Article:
It’s surprising to learn that Carlos Ruiz Zafon, of all people, uses a Kindle. In the world created by this internationally bestselling Spanish writer, book lovers are heroes and rare books the greatest treasures of all.
“The Prisoner of Heaven” is Zafon’s third novel set around Sempere & Sons bookstore and the Cemetery of Forgotten Books, a fabled repository in Barcelona where people are allowed to choose one volume in their lifetime. Oh, you could digitize all those rare editions, but where’s the drama in that?
Zafon claims you don’t have to read his books in chronological order, but “The Prisoner of Heaven” would be a confusing place to start. This slender novel provides some answers to what happened to David Martin, the writer who made a Faustian bargain in “The Angel’s Game” (2009), and to the mother of Daniel, the young hero in “The Shadow of the Wind” (2004).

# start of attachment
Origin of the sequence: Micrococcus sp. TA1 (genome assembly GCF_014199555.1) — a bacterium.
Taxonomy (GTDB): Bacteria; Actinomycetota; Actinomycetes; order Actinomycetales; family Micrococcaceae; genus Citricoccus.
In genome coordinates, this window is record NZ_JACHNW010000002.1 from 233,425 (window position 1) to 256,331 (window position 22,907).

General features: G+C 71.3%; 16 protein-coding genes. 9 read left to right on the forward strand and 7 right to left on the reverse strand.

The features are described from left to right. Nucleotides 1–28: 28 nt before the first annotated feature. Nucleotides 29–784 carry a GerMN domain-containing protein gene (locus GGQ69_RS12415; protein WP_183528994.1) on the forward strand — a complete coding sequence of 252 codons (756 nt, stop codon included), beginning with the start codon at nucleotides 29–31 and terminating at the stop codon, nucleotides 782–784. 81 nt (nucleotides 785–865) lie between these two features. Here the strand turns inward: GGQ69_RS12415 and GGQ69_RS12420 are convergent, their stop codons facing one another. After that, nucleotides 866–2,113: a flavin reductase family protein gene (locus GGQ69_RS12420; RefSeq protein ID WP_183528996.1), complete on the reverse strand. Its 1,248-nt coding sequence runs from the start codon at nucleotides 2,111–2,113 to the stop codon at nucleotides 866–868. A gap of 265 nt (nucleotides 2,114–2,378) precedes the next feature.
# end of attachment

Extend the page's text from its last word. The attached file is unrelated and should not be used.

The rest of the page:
Each of the novels in this series revolves around a particular rare book. This time, “The Count of Monte Cristo” gets pride of place. Several key plot points parallel Dumas’s classic of wrongful imprisonment and revenge.
It’s Christmas 1957, and customers are scarce at Sempere & Sons; bills are coming due. But then a man with a porcelain hand enters the store and buys the most expensive book, an edition of “The Count of Monte Cristo.” He inscribes it: “For Fermin Romero de Torres, who came back from among the dead and holds the key to the future.”
Aunque la historia de 'El Prisionero del Cielo' comienza en Navidad, es una buena lectura para el verano. No porque el argumento refresque el ambiente, sino porque Carlos Ruiz Zafón nos puede hacer viajar de una mejor manera en verano, cuando se está más relajado, por su laberíntico mundo de espionaje, traición, venganza y amor.